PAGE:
In April, as protracted Ram Navami and Hanuman Jayanti celebrations marked by massive Hindutva groups-led processions triggered communal violence across the country, Uttar Pradesh maintained an anxious calm. There were stray incidents in parts of the state, but none spiralled into uncontrolled violence with the police clamping down quickly.
In Ayodhya, the police swiftly arrested seven men belonging to a Hindutva outfit for attempting to “instigate communal violence”. The accused, who allegedly wanted to exact revenge for the communal violence in Delhi’s Jahangirpuri, had littered several mosques in the city with pieces of pork, abusive anti-Muslim letters, and torn pages of the holy Quran.
In fact, days after the violence in Delhi’s Jahangirpuri where Hindutva men openly brandished swords and tridents during a Hanuman Jayanti rally, Uttar Pradesh chief minister Adityanath had passed an order prohibiting the display of arms and weapons in religious processions. Festive rallies were to be carried out only after taking permissions from the administration and the organisers would have to submit affidavits stating there would be no trouble, the order said.
Simultaneously, the chief minister’s anti-loudspeaker drive, according to news reports, seemed to have been enforced in an even-handed manner with several temples and mosques across the state voluntarily removing or lowering the levels of their megaphones.
While these measures may seem par-for-the-course in another state, the Uttar Pradesh government’s track-record in Adityanath’s first tenure as chief minister makes these developments appear almost extraordinary.
A Hindutva-heavy first five years
Adityanath, a saffron-clad monk accused of leading mob attacks against Muslims as the chief of a Hindutva vigilante group he founded, proudly wore his politics on his sleeves in his first term. He enacted a slew of laws that explicitly victimised Muslims, cracking down on the buffalo meat industry and effectively criminalising inter-faith marriages.
The chief minister’s supposed policy of zero-tolerance of crime that involved dubious police killings and the bulldozing of property reflected a clear pattern: of Muslims being disproportionately targeted.
Adityanath’s belligerent approach paid off as he stood for re-election earlier this year: he became the first Uttar Pradesh chief minister in nearly four decades to return to power after a full-term.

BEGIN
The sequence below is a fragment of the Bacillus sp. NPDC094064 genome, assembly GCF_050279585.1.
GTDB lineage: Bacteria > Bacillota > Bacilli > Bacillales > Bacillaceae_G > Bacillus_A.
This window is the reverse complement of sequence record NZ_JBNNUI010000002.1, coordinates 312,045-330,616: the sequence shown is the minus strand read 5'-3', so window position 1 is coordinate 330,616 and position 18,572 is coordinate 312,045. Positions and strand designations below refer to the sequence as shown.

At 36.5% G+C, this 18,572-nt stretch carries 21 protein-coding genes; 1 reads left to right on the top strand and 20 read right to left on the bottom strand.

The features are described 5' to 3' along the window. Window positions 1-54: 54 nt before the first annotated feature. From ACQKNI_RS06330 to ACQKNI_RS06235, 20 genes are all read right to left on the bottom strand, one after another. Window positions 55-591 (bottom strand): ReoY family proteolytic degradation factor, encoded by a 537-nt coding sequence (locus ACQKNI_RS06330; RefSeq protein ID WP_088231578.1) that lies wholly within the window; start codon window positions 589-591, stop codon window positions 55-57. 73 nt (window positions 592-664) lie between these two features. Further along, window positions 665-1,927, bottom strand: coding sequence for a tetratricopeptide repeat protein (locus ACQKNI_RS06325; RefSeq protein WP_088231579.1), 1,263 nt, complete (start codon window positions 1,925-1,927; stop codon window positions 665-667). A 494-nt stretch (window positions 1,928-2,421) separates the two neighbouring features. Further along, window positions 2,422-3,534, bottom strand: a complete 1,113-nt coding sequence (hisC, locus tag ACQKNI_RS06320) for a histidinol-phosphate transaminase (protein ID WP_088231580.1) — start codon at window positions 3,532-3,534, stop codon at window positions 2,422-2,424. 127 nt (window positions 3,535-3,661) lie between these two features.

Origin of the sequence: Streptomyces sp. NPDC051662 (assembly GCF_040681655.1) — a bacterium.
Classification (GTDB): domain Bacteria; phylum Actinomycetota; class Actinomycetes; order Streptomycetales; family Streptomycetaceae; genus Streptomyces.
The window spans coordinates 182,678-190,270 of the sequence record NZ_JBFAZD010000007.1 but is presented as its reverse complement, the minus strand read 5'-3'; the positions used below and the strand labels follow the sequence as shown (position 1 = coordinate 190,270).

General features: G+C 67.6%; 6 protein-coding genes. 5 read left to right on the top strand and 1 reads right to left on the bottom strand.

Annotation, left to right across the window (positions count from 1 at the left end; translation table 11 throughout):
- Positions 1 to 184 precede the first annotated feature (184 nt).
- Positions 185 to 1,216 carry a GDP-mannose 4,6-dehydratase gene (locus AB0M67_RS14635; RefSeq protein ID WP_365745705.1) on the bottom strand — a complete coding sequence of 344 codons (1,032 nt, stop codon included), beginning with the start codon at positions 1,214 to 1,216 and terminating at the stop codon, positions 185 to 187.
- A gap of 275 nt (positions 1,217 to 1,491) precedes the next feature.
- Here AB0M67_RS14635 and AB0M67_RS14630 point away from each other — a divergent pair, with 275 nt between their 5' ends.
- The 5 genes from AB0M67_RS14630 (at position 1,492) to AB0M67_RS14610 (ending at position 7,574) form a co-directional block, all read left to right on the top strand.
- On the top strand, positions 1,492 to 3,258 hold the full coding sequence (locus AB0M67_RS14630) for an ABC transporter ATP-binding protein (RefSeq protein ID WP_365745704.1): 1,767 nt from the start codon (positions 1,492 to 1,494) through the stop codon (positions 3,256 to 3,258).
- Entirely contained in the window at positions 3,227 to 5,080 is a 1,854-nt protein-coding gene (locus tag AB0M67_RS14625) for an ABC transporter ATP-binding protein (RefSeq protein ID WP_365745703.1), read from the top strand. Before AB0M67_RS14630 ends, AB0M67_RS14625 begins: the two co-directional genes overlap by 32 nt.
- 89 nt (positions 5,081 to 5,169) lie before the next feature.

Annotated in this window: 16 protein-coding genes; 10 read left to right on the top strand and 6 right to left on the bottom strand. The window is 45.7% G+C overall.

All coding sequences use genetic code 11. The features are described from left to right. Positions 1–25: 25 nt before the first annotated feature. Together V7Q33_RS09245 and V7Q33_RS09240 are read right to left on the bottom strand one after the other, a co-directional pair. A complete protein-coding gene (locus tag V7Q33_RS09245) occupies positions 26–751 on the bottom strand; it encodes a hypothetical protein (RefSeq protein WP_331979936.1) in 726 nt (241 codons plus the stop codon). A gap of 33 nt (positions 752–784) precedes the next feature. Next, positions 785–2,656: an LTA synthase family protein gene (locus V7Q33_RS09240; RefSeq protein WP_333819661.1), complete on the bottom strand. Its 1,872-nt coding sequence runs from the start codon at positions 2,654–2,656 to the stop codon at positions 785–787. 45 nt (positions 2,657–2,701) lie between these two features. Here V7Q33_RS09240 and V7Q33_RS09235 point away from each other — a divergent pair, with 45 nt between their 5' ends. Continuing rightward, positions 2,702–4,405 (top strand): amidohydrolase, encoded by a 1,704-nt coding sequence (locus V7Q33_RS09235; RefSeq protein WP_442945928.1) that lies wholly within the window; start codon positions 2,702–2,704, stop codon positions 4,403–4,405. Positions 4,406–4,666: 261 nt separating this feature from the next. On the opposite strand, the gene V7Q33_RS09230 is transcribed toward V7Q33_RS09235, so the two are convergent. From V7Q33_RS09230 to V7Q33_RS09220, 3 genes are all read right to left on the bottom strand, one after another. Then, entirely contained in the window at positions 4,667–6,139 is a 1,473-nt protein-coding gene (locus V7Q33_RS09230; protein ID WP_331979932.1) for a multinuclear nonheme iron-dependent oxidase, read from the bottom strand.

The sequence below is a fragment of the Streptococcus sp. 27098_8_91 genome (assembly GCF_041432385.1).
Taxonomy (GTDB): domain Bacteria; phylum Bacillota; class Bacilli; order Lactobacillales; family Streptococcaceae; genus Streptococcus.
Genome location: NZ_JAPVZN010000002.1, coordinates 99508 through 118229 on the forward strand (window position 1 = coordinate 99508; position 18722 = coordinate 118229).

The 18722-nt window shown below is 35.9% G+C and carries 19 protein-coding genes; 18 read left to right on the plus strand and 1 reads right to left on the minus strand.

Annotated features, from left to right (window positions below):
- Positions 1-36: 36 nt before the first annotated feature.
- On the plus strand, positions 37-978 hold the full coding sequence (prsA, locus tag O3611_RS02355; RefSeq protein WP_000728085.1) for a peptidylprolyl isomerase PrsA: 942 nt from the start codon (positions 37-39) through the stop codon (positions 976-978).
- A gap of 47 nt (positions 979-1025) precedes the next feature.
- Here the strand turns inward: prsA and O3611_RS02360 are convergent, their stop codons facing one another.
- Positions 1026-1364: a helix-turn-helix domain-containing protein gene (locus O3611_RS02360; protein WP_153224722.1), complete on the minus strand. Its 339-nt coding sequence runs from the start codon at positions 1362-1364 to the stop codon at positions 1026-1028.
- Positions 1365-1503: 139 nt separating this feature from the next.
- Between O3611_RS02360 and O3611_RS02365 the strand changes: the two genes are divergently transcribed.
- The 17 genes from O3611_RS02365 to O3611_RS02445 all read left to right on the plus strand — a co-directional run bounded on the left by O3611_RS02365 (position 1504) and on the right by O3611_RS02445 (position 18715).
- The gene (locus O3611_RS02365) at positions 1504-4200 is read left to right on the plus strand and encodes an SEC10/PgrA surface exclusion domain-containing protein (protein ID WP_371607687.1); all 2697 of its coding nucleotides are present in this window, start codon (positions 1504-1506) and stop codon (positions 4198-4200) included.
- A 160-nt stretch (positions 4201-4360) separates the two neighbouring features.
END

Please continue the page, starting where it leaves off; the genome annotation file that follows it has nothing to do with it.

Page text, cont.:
An image makeover attempt?
Intriguingly, though, Adityanath in the early days of his second term appears to have somewhat dialled down on his blatant Hindutva agenda. Even as several long-running disputes over mosques that Hindutva groups want razed have started to simmer in the last couple of weeks, the chief minister himself has maintained a studied silence. It is his deputy, Keshav Prasad Maurya, who has routinely weighed in on the contentious subject, rejoicing the alleged discovery of Hindu symbols in a mosque in Varanasi.
This retreat has not been lost on the state’s political observers. Mirza Asmer Beg, a political scientist at the Aligarh Muslim University, drew attention to a picture Adityanath’s media advisor Mrityunjay Kumar shared on Twitter recently. The chief minister in the picture is standing as he attentively reads what is perhaps an application by a burkha-clad woman who is sitting. “You can hate him as much as you want, but he will never discriminate,” Kumar captioned the picture.
“This is not a picture of a politician in a nightclub that accidentally leaked out,” Beg said. “It has been deliberately put out for people to notice.”
‘It is Yogi ji after Modi ji’
But why would Adityanath and his aides want to project a moderate image of the chief minister? After all, Hindu consolidation played a key role in the BJP holding on to power in Uttar Pradesh and Adityanath’s appeal lay in his uncompromising Hindutva stance.
Adityanath’s personal ambitions may be an explanation, some say. For some time now, he has been touted as the successor to Prime Minister Narendra Modi who will be well past the age of 70 by the 2024 Lok Sabha election. As Modi staked claim to be the BJP’s prime ministerial candidate in the 2014 polls, he, too, had attempted a somewhat similar image makeover.
The chief of a district unit of the party quipped, “Well, it is obvious that it is Yogi ji after Modi ji, so maybe he is preparing for that.” Adityanath is referred to as Yogi by his supporters because of his monastic background.
Beg agreed that the attempted moderate turn may be driven by “the way he is placed in national politics”. “Next to Modi at the national level is now Yogi. There is absolutely no doubt about it after his UP victory,” he said.
But does such an image makeover really increase Adityanath’s stature within the BJP given the sharp communal turn the country’s politics has taken in recent times?
A BJP MLA from the state said it needn’t be a dichotomy. “He will never compromise on Hindutva, but being in power makes you mature and teaches you many things you wouldn’t know otherwise,” he said.
The MLA referred to Yogi’s strong clampdown in Uttar Pradesh in the wake of communal violence in the state. “His focus is on law and order because that is what the public ultimately wants,” he said.
Indeed, Adityanath’s latest avatar, some say, may be a case of varnishing his administrative credentials. “He seems to be focussing on more governance issues,” said Shashikant Pandey who teaches political science at Lucknow University. “It was clear from the elections that the perceived improvement in law and order was a big draw among the electorate.”
In any case, Adityanath, observers say, had already done enough to be confident about his popularity among the Hindus. “He knows the majority community’s votes are not going anywhere,” Beg said. “So maybe he feels there’s nothing wrong in connecting with the other side given there is a feeling he has a national role to play.”